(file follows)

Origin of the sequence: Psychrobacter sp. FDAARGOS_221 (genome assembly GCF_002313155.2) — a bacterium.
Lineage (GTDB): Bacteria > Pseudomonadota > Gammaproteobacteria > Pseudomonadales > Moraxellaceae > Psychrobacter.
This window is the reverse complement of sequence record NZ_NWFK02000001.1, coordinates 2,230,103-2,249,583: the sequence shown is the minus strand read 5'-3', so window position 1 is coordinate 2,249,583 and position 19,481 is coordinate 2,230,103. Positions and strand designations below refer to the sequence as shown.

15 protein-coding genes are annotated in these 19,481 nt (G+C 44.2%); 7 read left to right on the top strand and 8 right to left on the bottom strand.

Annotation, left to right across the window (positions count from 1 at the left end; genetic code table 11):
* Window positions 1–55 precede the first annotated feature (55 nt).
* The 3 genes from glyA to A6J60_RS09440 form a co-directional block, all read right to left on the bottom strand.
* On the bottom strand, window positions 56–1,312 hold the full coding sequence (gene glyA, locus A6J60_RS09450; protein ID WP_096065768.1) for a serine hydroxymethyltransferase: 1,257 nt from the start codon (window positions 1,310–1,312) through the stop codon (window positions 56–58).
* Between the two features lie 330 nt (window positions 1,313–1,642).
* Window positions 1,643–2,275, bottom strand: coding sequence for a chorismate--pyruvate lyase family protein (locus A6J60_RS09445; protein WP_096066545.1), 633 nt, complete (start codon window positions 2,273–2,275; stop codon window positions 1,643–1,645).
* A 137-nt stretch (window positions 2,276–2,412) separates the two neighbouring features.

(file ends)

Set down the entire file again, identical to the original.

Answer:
Origin of the sequence: Psychrobacter sp. FDAARGOS_221 (genome assembly GCF_002313155.2) — a bacterium.
Lineage (GTDB): Bacteria > Pseudomonadota > Gammaproteobacteria > Pseudomonadales > Moraxellaceae > Psychrobacter.
This window is the reverse complement of sequence record NZ_NWFK02000001.1, coordinates 2,230,103-2,249,583: the sequence shown is the minus strand read 5'-3', so window position 1 is coordinate 2,249,583 and position 19,481 is coordinate 2,230,103. Positions and strand designations below refer to the sequence as shown.

15 protein-coding genes are annotated in these 19,481 nt (G+C 44.2%); 7 read left to right on the top strand and 8 right to left on the bottom strand.

Annotation, left to right across the window (positions count from 1 at the left end; genetic code table 11):
* Window positions 1–55 precede the first annotated feature (55 nt).
* The 3 genes from glyA to A6J60_RS09440 form a co-directional block, all read right to left on the bottom strand.
* On the bottom strand, window positions 56–1,312 hold the full coding sequence (gene glyA, locus A6J60_RS09450; protein ID WP_096065768.1) for a serine hydroxymethyltransferase: 1,257 nt from the start codon (window positions 1,310–1,312) through the stop codon (window positions 56–58).
* Between the two features lie 330 nt (window positions 1,313–1,642).
* Window positions 1,643–2,275, bottom strand: coding sequence for a chorismate--pyruvate lyase family protein (locus A6J60_RS09445; protein WP_096066545.1), 633 nt, complete (start codon window positions 2,273–2,275; stop codon window positions 1,643–1,645).
* A 137-nt stretch (window positions 2,276–2,412) separates the two neighbouring features.